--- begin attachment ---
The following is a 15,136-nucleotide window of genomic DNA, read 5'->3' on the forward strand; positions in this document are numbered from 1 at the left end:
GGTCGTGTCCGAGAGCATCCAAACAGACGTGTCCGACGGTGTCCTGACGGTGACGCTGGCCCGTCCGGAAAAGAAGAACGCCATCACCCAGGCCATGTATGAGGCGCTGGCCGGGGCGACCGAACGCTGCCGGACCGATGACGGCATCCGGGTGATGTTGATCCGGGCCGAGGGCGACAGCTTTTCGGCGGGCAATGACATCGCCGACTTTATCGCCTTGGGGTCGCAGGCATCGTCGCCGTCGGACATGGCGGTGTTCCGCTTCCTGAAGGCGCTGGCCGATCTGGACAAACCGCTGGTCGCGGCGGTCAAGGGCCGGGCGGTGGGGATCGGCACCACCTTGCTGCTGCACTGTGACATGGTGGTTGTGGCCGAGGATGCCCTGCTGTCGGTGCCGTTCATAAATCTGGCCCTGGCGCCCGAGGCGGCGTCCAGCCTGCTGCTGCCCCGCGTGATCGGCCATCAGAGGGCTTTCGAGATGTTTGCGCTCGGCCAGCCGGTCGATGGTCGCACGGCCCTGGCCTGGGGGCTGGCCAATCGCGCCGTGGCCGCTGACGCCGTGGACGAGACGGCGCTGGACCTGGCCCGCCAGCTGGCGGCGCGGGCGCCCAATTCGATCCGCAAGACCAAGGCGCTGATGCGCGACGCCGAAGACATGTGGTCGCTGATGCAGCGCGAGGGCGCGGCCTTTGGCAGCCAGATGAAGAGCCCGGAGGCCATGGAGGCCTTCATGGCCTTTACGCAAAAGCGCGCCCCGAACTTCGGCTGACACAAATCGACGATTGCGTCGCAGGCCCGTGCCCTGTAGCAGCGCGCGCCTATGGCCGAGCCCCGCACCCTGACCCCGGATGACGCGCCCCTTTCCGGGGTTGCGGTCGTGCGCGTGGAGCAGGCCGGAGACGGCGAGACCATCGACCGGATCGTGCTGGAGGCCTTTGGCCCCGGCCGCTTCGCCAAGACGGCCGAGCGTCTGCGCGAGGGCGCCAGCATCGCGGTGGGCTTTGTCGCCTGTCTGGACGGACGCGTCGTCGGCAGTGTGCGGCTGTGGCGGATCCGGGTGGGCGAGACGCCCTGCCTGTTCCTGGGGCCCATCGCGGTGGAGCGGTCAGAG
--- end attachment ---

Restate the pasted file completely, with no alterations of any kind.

The following is a 15,136-nucleotide window of genomic DNA, read 5'->3' on the forward strand; positions in this document are numbered from 1 at the left end:
GGTCGTGTCCGAGAGCATCCAAACAGACGTGTCCGACGGTGTCCTGACGGTGACGCTGGCCCGTCCGGAAAAGAAGAACGCCATCACCCAGGCCATGTATGAGGCGCTGGCCGGGGCGACCGAACGCTGCCGGACCGATGACGGCATCCGGGTGATGTTGATCCGGGCCGAGGGCGACAGCTTTTCGGCGGGCAATGACATCGCCGACTTTATCGCCTTGGGGTCGCAGGCATCGTCGCCGTCGGACATGGCGGTGTTCCGCTTCCTGAAGGCGCTGGCCGATCTGGACAAACCGCTGGTCGCGGCGGTCAAGGGCCGGGCGGTGGGGATCGGCACCACCTTGCTGCTGCACTGTGACATGGTGGTTGTGGCCGAGGATGCCCTGCTGTCGGTGCCGTTCATAAATCTGGCCCTGGCGCCCGAGGCGGCGTCCAGCCTGCTGCTGCCCCGCGTGATCGGCCATCAGAGGGCTTTCGAGATGTTTGCGCTCGGCCAGCCGGTCGATGGTCGCACGGCCCTGGCCTGGGGGCTGGCCAATCGCGCCGTGGCCGCTGACGCCGTGGACGAGACGGCGCTGGACCTGGCCCGCCAGCTGGCGGCGCGGGCGCCCAATTCGATCCGCAAGACCAAGGCGCTGATGCGCGACGCCGAAGACATGTGGTCGCTGATGCAGCGCGAGGGCGCGGCCTTTGGCAGCCAGATGAAGAGCCCGGAGGCCATGGAGGCCTTCATGGCCTTTACGCAAAAGCGCGCCCCGAACTTCGGCTGACACAAATCGACGATTGCGTCGCAGGCCCGTGCCCTGTAGCAGCGCGCGCCTATGGCCGAGCCCCGCACCCTGACCCCGGATGACGCGCCCCTTTCCGGGGTTGCGGTCGTGCGCGTGGAGCAGGCCGGAGACGGCGAGACCATCGACCGGATCGTGCTGGAGGCCTTTGGCCCCGGCCGCTTCGCCAAGACGGCCGAGCGTCTGCGCGAGGGCGCCAGCATCGCGGTGGGCTTTGTCGCCTGTCTGGACGGACGCGTCGTCGGCAGTGTGCGGCTGTGGCGGATCCGGGTGGGCGAGACGCCCTGCCTGTTCCTGGGGCCCATCGCGGTGGAGCGGTCAGAG